FDA’s Follow-Up Sunscreen Trial Shows More Of The Same: Absorption Of All Tested UV Filters
The FDA emphasizes that findings from its second, more extensive clinical study on the absorption potential of sunscreen active ingredients are not in themselves signals that the UV filters are unsafe. However, they portend heavy work ahead for industry if the ingredients are to remain GRASE and available for use in OTC sunscreen drug products stateside.
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The US FDA is highly engaged in the areas of predictive toxicology and alternative methods to phase out cosmetic animal testing, including evaluation of a 3D-bioprinted human skin model for in vitro permeation testing. However, continued progress is “critically needed” to make feasible the ban on cosmetic animal testing envisioned by US lawmakers, agency leadership suggests.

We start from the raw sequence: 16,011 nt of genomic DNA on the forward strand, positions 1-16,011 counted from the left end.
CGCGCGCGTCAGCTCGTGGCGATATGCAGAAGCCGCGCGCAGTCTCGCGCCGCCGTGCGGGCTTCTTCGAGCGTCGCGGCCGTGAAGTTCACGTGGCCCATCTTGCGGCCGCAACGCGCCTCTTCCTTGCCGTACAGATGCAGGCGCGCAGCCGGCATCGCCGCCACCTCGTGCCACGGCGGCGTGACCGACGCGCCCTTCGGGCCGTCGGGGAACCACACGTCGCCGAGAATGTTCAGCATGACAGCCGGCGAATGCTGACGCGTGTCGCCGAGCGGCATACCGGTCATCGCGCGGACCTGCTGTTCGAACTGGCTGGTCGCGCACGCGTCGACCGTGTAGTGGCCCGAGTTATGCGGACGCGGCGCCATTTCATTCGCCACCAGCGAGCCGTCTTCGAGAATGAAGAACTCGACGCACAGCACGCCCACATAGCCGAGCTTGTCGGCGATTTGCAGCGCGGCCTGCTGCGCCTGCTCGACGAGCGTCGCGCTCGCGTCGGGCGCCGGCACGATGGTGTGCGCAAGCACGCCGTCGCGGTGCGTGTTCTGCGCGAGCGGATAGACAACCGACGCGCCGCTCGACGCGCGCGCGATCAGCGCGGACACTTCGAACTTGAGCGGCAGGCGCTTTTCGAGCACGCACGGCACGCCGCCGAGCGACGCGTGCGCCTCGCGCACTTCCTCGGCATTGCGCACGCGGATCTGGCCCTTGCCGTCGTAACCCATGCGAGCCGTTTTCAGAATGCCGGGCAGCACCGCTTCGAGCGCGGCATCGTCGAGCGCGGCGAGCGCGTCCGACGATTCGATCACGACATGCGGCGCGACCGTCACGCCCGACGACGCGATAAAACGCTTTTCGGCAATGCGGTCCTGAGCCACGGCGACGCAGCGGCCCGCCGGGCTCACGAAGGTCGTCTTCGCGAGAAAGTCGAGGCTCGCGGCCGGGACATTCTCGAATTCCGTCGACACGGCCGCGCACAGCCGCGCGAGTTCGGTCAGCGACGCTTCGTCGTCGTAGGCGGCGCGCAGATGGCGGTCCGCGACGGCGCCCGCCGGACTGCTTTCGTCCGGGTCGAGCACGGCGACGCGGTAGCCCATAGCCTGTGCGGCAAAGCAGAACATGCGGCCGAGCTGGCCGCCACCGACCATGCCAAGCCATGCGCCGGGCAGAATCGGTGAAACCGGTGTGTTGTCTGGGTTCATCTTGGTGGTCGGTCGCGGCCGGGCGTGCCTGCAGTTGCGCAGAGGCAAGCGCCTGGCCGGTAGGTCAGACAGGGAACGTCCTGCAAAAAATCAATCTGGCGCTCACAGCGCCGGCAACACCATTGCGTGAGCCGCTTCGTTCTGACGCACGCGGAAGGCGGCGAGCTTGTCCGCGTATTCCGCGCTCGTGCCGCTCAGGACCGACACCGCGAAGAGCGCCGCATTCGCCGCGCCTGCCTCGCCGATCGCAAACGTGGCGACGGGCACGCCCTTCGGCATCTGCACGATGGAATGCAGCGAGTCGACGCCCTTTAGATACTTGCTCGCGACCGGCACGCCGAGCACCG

The FDA continues working to close cannabidiol data gaps while maintaining that CBD-containing cosmetics cannot be adulterated, misbranded or marketed as affecting body structure/function or treating or preventing disease, including skin ailments. Cosmetics office head Linda Katz revisited the issue during the Independent Beauty Association’s annual FDA Cosmetics Regulations Workshop.
Three-fourths of sunscreens marketed in the US offer “inferior” protection or contain “worrisome” chemicals, according to the Environmental Working Group’s 2020 Sunscreen Guide. The guide shows overwhelming preference for mineral over chemical sunscreens, while also suggesting that Americans would be better off if UVA-protective chemical filters in Europe were allowed stateside.